Submerged Culture of Mushrooms in Bioreactors – Challenges, Current State-of-the-Art, and Future Prospects

Ya-Jie Tang*, Li-Wen Zhu, Hong-Mei Li and Dong-Sheng Li

Hubei Provincial Key Laboratory of Industrial Microbiology, College of Bioengineering, Hubei University of Technology, Wuhan 430068, PR China

Article history:

Received April 11, 2007
Accepted May 18, 2007

Key words:

mushroom, macrofungi, submerged fermentation, bioreactor, bioactive metabolites, fed-batch fermentation, oxygen transfer, shear and mixing, morphology and rheology, two-stage cultivation process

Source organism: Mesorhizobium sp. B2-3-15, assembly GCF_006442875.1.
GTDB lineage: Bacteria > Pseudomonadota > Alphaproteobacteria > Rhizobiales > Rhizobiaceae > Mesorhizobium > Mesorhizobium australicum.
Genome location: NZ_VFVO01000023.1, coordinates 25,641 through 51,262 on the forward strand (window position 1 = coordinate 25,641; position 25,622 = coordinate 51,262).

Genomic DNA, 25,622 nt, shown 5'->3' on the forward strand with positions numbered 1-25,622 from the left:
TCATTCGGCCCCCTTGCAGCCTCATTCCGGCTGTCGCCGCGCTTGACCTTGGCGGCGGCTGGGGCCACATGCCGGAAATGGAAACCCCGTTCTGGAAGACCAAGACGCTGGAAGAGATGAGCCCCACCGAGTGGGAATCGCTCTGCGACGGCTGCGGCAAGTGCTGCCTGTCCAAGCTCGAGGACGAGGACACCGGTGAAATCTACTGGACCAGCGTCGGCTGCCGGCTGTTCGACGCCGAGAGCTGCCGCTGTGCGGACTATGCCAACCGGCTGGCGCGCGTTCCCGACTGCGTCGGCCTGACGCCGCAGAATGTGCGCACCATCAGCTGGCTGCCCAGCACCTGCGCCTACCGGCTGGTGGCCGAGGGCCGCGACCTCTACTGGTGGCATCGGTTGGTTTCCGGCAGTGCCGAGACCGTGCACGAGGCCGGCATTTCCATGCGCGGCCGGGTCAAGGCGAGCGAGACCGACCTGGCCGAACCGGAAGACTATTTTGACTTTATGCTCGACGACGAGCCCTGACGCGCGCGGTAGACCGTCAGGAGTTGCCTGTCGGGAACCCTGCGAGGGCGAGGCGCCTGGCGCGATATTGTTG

Medicinal mushrooms have profound health-promoting benefits. Recently, a number of substances of mushroom origin have been isolated, identified and shown to have physiological activities, such as antitumor, immunomodulating, cardiovascular, antihypercholesterolemia, antibacterial, antiviral, antiparasitic, hepatoprotective, and antidiabetic activities. Currently, commercial products from medicinal mushrooms are mostly obtained through the field-cultivation of the fruiting body. However, in this case it is difficult to control the quality of the final product. Submerged fermentation of the mycelial form of mushroom-producing fungi has received much attention as a promising alternative for efficient production of the biomass of medicinal mushrooms and their active metabolites. However, in order for the production to be successful at industrial scale, various technical problems need to be solved, including characterization of the variations that occur during the submerged cultivation of mushrooms in bioreactors and their effects on growth and product formation. This review outlines the major factors that affect the submerged cultivation of mushrooms in bioreactors, including oxygen supply, shear and mixing, morphology and rheology, as well as two-stage cultivation strategies and high-cell-density cultivation strategies such as fed-batch fermentation.

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